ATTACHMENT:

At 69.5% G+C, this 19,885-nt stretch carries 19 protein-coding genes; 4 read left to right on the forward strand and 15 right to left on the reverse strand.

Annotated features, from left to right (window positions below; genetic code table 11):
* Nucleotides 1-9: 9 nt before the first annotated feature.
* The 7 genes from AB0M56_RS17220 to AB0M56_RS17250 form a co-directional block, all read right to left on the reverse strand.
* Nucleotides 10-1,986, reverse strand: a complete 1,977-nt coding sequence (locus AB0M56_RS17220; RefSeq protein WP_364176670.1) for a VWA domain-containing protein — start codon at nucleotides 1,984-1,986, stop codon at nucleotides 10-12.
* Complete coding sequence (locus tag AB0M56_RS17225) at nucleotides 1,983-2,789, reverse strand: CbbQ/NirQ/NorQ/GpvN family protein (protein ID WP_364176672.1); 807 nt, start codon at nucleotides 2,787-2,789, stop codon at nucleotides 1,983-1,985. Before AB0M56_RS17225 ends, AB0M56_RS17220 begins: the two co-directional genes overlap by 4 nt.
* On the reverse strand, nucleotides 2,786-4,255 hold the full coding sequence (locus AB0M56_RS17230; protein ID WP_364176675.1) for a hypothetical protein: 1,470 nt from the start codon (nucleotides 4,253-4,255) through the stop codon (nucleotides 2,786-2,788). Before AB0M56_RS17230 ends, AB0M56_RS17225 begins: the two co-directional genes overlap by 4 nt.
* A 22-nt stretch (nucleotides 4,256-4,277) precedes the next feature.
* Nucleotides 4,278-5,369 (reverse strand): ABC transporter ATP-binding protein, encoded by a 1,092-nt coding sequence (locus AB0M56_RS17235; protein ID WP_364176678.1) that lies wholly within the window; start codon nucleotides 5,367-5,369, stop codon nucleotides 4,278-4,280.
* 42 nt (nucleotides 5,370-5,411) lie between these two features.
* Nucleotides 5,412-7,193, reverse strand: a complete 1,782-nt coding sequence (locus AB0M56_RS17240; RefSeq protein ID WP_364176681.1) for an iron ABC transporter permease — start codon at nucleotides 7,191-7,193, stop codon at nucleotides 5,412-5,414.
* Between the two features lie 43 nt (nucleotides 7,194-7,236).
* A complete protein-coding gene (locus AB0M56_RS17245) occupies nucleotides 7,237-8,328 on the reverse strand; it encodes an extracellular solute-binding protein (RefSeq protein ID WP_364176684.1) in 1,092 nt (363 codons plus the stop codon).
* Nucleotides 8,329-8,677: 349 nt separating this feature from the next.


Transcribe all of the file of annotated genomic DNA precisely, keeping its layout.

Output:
At 69.5% G+C, this 19,885-nt stretch carries 19 protein-coding genes; 4 read left to right on the forward strand and 15 right to left on the reverse strand.

Annotated features, from left to right (window positions below; genetic code table 11):
* Nucleotides 1-9: 9 nt before the first annotated feature.
* The 7 genes from AB0M56_RS17220 to AB0M56_RS17250 form a co-directional block, all read right to left on the reverse strand.
* Nucleotides 10-1,986, reverse strand: a complete 1,977-nt coding sequence (locus AB0M56_RS17220; RefSeq protein WP_364176670.1) for a VWA domain-containing protein — start codon at nucleotides 1,984-1,986, stop codon at nucleotides 10-12.
* Complete coding sequence (locus tag AB0M56_RS17225) at nucleotides 1,983-2,789, reverse strand: CbbQ/NirQ/NorQ/GpvN family protein (protein ID WP_364176672.1); 807 nt, start codon at nucleotides 2,787-2,789, stop codon at nucleotides 1,983-1,985. Before AB0M56_RS17225 ends, AB0M56_RS17220 begins: the two co-directional genes overlap by 4 nt.
* On the reverse strand, nucleotides 2,786-4,255 hold the full coding sequence (locus AB0M56_RS17230; protein ID WP_364176675.1) for a hypothetical protein: 1,470 nt from the start codon (nucleotides 4,253-4,255) through the stop codon (nucleotides 2,786-2,788). Before AB0M56_RS17230 ends, AB0M56_RS17225 begins: the two co-directional genes overlap by 4 nt.
* A 22-nt stretch (nucleotides 4,256-4,277) precedes the next feature.
* Nucleotides 4,278-5,369 (reverse strand): ABC transporter ATP-binding protein, encoded by a 1,092-nt coding sequence (locus AB0M56_RS17235; protein ID WP_364176678.1) that lies wholly within the window; start codon nucleotides 5,367-5,369, stop codon nucleotides 4,278-4,280.
* 42 nt (nucleotides 5,370-5,411) lie between these two features.
* Nucleotides 5,412-7,193, reverse strand: a complete 1,782-nt coding sequence (locus AB0M56_RS17240; RefSeq protein ID WP_364176681.1) for an iron ABC transporter permease — start codon at nucleotides 7,191-7,193, stop codon at nucleotides 5,412-5,414.
* Between the two features lie 43 nt (nucleotides 7,194-7,236).
* A complete protein-coding gene (locus AB0M56_RS17245) occupies nucleotides 7,237-8,328 on the reverse strand; it encodes an extracellular solute-binding protein (RefSeq protein ID WP_364176684.1) in 1,092 nt (363 codons plus the stop codon).
* Nucleotides 8,329-8,677: 349 nt separating this feature from the next.